From there I was presented a dialog box that gave me two options: Uninstall and Repair. I selected Uninstall and was then taken to a menu of currently installed Windows Live software. That list, for me, included one application: Messenger. I checked the box next to messenger and started the uninstall process (which I cannot show you because I was so excited to actually get this off my computer that I forgot to take screenshots… and no, I am not reinstalling it just so I can uninstall it again to get screenshots).

Anyway, after a few minutes of working and thinking and more working, Windows reported to me that the application had been successfully uninstalled. Which is way better than I can say for the instructions I found at these two links:

So if you are tired of having Messenger on your system this is the fastest and most efficient way of getting it off of there. Enjoy!

An homage to Geocities

All I can say is thank God Geocities is shutting down today. I wouldn’t have known that save for a link sent to me by my coworker. The link was to xkcd.com, one our favorite sites, which today featured a tribute to Geocities websites of old.

In case you missed it, here is the XKCD homepage today:

XKCD homage to Geocities thumbnail

Anyone else as glad as me that most of those websites (*cough* MySpace *cough*) are now off the internet?

Recovering your GoDaddy.com hosting password

Today my daughter asked me to install new themes on her blog for her. Normally this would not be a big issue. However, the last time I did any work on her blog was in 2005, when I set it up. And of course, this was like three computers ago, meaning I did not have her FTP password any longer.

So after trying all the usual passwords I would have used, then trying some passwords that made sense (knowing the way my brain operates) I decided to just reset the FTP password on her account since there was no noticeable way to recover the password in the GoDaddy hosting control panel. It wasn’t until almost 45 minutes later that I found out this was not necessary.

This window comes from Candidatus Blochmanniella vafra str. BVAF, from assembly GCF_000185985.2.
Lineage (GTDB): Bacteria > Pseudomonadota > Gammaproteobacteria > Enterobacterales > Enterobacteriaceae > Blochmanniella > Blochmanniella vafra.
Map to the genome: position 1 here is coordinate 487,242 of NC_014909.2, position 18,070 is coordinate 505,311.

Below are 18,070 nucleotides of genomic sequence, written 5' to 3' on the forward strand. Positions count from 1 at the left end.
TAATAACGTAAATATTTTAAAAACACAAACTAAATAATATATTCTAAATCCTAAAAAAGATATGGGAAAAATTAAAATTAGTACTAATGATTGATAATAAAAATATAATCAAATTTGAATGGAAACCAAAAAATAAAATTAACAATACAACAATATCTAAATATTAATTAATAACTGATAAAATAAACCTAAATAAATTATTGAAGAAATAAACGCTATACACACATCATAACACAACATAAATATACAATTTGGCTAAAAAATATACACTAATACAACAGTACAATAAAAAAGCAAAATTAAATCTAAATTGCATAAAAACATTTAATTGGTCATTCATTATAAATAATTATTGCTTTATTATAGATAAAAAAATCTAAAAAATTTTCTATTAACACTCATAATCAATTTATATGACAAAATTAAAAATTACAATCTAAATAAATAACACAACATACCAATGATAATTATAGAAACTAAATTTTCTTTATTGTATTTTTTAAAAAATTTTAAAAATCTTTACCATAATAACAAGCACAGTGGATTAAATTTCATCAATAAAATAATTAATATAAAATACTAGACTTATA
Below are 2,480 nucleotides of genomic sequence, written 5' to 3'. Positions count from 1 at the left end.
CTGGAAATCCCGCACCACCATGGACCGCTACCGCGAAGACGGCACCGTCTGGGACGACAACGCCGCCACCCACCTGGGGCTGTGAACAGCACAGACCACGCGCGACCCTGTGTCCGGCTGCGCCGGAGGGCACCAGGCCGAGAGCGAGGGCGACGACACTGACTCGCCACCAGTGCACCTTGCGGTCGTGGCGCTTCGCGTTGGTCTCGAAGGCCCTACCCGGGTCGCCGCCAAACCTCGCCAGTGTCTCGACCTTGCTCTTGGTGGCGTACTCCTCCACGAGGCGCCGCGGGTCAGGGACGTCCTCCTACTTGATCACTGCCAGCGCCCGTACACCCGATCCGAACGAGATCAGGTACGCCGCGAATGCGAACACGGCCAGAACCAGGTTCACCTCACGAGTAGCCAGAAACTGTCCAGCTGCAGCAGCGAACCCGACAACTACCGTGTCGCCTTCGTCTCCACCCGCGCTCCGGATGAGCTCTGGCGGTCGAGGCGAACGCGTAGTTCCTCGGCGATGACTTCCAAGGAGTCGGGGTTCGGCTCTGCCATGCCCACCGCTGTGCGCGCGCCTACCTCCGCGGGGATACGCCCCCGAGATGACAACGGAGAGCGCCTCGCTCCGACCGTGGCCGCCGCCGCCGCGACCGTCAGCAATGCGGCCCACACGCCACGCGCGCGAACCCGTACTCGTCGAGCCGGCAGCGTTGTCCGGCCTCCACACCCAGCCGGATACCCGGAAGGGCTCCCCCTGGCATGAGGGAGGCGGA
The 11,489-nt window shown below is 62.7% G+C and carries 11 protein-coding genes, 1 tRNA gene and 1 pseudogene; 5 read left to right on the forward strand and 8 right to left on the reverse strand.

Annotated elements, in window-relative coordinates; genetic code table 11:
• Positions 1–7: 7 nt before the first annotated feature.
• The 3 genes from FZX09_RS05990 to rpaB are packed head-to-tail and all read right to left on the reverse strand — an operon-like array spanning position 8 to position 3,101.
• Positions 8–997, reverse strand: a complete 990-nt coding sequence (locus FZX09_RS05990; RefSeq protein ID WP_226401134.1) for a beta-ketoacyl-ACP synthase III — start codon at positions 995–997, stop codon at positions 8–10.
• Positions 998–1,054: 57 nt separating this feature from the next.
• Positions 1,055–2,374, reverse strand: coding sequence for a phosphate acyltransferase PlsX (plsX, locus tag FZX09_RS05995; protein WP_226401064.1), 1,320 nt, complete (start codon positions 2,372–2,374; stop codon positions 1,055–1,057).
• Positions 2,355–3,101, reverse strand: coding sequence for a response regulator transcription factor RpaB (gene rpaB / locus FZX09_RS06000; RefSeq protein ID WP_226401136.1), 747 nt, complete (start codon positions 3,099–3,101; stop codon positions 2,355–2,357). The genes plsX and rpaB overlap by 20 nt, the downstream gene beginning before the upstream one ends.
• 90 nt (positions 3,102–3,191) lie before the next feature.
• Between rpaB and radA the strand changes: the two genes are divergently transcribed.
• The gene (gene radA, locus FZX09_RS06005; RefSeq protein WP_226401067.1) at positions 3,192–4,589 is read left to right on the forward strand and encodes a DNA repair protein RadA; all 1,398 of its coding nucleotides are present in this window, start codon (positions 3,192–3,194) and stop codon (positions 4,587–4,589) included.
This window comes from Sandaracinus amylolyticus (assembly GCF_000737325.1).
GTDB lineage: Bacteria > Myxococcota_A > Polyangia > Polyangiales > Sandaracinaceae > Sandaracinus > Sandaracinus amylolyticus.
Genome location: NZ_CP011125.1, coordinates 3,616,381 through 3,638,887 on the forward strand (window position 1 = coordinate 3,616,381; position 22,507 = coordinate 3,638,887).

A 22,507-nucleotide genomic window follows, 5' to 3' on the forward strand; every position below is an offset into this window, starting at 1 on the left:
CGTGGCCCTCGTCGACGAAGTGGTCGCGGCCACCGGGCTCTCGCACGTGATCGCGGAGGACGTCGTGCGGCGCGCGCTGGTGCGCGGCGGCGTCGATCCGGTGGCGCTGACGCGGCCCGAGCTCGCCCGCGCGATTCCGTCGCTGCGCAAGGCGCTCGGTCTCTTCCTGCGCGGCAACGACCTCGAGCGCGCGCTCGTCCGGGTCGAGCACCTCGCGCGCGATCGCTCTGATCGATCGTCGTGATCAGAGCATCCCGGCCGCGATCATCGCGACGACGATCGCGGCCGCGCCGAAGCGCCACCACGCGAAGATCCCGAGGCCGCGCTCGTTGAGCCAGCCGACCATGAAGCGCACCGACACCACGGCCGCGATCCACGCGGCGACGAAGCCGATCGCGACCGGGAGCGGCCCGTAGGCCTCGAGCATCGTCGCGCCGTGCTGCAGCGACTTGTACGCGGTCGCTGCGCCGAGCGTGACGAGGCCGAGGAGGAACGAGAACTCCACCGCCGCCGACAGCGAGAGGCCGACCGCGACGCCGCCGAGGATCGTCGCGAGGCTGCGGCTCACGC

Slight digression: I found it somewhat odd that it would take GoDaddy between 20 and 30 minutes to change an FTP password. Really, this should take all of one minute at the most, and that is if you type really slow. Still, I was patient for a time before calling GoDaddy tech support and finding out the GoDaddy is rolling out a system upgrade today that will effectively make my password change request take five hours instead of 30 minutes. #godaddy #fail

However, while on the phone with GoDaddy tech support I was taught how to recover your password in the event I ever forget this one. Please note: I will never, ever, forget my FTP passwords on GoDaddy ever again. Ever.

Recovering your hosting password on GoDaddy
Note: The following steps assume you have access to your GoDaddy control panel. That means you should be able to log into your GoDaddy account and get to your list of hosting accounts.

  1. Log into your GoDaddy account
  2. Get to your hosting accounts:
    • Either click on Hosting under the My Products tab on the left sidebar; or
    • Click on the My Hosting Accounts under the Hosting tab in the upper navigation bar.
  3. In your hosting account list, under Control Panel column, click on the Manage Account link to open the Hosting Control Panel window.
  4. From within the Hosting Control Panel, click on the Statistics heading.
  5. click on the Configure Web Statistics icon.
  6. Under the Password Reset heading, click on the link that reads “Have your web statistics password emailed.”.